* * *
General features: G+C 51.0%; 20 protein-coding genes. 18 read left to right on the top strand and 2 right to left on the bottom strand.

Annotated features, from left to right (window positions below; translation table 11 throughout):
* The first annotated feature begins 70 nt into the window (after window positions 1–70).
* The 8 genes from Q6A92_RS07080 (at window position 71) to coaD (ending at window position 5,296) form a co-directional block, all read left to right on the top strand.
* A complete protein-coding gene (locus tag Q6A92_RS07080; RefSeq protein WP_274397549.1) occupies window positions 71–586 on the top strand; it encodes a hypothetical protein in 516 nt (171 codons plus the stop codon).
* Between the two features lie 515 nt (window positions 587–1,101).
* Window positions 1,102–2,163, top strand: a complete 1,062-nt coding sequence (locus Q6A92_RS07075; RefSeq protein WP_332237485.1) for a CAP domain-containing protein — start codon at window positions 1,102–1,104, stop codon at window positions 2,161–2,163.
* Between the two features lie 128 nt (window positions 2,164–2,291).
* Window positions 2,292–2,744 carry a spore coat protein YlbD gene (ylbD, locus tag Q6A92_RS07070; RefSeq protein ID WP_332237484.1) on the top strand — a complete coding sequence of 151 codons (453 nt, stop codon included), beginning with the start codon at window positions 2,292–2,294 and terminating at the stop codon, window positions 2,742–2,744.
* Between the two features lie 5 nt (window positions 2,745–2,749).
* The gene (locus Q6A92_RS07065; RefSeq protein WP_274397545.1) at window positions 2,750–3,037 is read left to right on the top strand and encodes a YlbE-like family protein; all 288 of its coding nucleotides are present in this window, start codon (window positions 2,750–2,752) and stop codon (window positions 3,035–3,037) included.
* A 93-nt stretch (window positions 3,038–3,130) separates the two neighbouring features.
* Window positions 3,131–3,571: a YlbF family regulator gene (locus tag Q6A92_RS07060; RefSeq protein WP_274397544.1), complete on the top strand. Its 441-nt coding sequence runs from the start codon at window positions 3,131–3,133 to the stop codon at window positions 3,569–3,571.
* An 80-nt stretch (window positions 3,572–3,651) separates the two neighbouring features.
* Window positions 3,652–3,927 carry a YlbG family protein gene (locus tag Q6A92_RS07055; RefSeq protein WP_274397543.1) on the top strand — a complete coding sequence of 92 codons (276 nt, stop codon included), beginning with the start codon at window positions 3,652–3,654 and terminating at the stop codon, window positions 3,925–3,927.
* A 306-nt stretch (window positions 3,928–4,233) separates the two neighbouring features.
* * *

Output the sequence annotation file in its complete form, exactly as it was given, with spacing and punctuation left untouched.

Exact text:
General features: G+C 51.0%; 20 protein-coding genes. 18 read left to right on the top strand and 2 right to left on the bottom strand.

Annotated features, from left to right (window positions below; translation table 11 throughout):
* The first annotated feature begins 70 nt into the window (after window positions 1–70).
* The 8 genes from Q6A92_RS07080 (at window position 71) to coaD (ending at window position 5,296) form a co-directional block, all read left to right on the top strand.
* A complete protein-coding gene (locus tag Q6A92_RS07080; RefSeq protein WP_274397549.1) occupies window positions 71–586 on the top strand; it encodes a hypothetical protein in 516 nt (171 codons plus the stop codon).
* Between the two features lie 515 nt (window positions 587–1,101).
* Window positions 1,102–2,163, top strand: a complete 1,062-nt coding sequence (locus Q6A92_RS07075; RefSeq protein WP_332237485.1) for a CAP domain-containing protein — start codon at window positions 1,102–1,104, stop codon at window positions 2,161–2,163.
* Between the two features lie 128 nt (window positions 2,164–2,291).
* Window positions 2,292–2,744 carry a spore coat protein YlbD gene (ylbD, locus tag Q6A92_RS07070; RefSeq protein ID WP_332237484.1) on the top strand — a complete coding sequence of 151 codons (453 nt, stop codon included), beginning with the start codon at window positions 2,292–2,294 and terminating at the stop codon, window positions 2,742–2,744.
* Between the two features lie 5 nt (window positions 2,745–2,749).
* The gene (locus Q6A92_RS07065; RefSeq protein WP_274397545.1) at window positions 2,750–3,037 is read left to right on the top strand and encodes a YlbE-like family protein; all 288 of its coding nucleotides are present in this window, start codon (window positions 2,750–2,752) and stop codon (window positions 3,035–3,037) included.
* A 93-nt stretch (window positions 3,038–3,130) separates the two neighbouring features.
* Window positions 3,131–3,571: a YlbF family regulator gene (locus tag Q6A92_RS07060; RefSeq protein WP_274397544.1), complete on the top strand. Its 441-nt coding sequence runs from the start codon at window positions 3,131–3,133 to the stop codon at window positions 3,569–3,571.
* An 80-nt stretch (window positions 3,572–3,651) separates the two neighbouring features.
* Window positions 3,652–3,927 carry a YlbG family protein gene (locus tag Q6A92_RS07055; RefSeq protein WP_274397543.1) on the top strand — a complete coding sequence of 92 codons (276 nt, stop codon included), beginning with the start codon at window positions 3,652–3,654 and terminating at the stop codon, window positions 3,925–3,927.
* A 306-nt stretch (window positions 3,928–4,233) separates the two neighbouring features.